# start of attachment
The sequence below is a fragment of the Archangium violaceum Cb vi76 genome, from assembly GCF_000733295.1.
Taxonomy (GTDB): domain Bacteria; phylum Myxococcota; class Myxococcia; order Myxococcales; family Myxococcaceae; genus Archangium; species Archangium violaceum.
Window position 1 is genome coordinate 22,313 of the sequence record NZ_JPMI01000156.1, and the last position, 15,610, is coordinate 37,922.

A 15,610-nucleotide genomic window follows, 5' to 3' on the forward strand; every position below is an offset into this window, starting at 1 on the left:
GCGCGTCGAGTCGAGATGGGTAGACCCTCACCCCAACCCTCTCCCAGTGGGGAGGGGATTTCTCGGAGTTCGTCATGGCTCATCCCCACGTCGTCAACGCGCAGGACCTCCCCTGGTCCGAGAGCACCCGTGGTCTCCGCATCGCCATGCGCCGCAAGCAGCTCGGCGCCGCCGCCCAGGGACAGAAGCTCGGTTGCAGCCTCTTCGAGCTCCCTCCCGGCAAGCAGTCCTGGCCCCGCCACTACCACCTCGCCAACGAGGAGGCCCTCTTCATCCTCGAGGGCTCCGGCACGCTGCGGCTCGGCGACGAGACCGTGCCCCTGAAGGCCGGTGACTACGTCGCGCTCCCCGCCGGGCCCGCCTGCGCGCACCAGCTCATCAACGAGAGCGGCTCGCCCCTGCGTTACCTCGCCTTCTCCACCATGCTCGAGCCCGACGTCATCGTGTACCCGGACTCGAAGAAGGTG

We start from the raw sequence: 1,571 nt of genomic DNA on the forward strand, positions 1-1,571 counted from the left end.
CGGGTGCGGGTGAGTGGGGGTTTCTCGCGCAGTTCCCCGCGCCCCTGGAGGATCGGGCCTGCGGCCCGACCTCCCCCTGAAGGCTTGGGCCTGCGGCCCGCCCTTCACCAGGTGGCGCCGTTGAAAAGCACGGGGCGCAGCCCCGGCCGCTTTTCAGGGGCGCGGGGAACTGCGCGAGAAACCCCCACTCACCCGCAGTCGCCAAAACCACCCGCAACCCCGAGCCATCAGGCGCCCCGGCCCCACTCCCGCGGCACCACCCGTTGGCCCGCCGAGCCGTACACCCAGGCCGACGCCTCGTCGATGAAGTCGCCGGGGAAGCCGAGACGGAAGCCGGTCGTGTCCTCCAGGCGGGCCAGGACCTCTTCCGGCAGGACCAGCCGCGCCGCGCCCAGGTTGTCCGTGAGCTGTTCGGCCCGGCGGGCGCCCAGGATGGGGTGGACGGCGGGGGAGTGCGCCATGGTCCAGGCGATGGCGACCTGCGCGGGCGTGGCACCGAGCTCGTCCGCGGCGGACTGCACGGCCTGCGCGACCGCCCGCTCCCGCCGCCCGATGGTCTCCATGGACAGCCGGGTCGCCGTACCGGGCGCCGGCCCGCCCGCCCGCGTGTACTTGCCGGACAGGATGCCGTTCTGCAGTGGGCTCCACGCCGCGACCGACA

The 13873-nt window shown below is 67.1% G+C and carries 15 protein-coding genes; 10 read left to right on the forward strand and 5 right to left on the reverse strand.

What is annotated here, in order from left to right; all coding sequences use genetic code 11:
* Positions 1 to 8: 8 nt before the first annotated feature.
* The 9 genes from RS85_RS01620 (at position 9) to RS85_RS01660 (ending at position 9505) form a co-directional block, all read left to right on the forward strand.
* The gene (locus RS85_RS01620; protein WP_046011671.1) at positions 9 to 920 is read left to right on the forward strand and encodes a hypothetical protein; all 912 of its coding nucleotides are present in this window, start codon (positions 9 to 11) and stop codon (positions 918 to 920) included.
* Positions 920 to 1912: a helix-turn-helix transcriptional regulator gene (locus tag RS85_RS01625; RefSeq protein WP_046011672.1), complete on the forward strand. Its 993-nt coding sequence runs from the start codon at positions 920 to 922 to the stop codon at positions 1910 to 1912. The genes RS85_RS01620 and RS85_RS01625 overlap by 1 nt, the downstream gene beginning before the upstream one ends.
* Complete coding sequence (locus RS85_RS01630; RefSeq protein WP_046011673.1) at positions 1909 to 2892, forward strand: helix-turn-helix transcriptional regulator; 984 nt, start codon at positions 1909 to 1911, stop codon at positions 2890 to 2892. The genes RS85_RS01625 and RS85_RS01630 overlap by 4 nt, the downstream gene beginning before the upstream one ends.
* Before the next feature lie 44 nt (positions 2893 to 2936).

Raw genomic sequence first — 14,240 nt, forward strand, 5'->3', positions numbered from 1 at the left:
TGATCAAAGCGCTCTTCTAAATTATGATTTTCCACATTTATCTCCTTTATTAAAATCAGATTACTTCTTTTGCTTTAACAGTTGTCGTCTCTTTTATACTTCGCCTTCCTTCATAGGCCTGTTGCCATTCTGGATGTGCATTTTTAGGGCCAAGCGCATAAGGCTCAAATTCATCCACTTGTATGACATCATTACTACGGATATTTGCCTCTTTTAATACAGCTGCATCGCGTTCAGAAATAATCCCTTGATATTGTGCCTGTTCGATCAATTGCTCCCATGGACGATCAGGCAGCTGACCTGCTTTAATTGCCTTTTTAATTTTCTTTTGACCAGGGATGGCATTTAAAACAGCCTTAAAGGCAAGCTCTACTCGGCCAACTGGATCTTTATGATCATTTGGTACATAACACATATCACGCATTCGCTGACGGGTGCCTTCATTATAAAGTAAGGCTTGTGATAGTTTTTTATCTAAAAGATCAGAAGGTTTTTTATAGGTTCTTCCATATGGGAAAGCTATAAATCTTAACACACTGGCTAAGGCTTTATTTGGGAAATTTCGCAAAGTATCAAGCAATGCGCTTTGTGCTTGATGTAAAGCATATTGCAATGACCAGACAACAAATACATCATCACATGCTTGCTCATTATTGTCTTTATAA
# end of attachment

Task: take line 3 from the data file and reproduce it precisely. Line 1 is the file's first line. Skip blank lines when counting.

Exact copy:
Window position 1 is genome coordinate 22,313 of the sequence record NZ_JPMI01000156.1, and the last position, 15,610, is coordinate 37,922.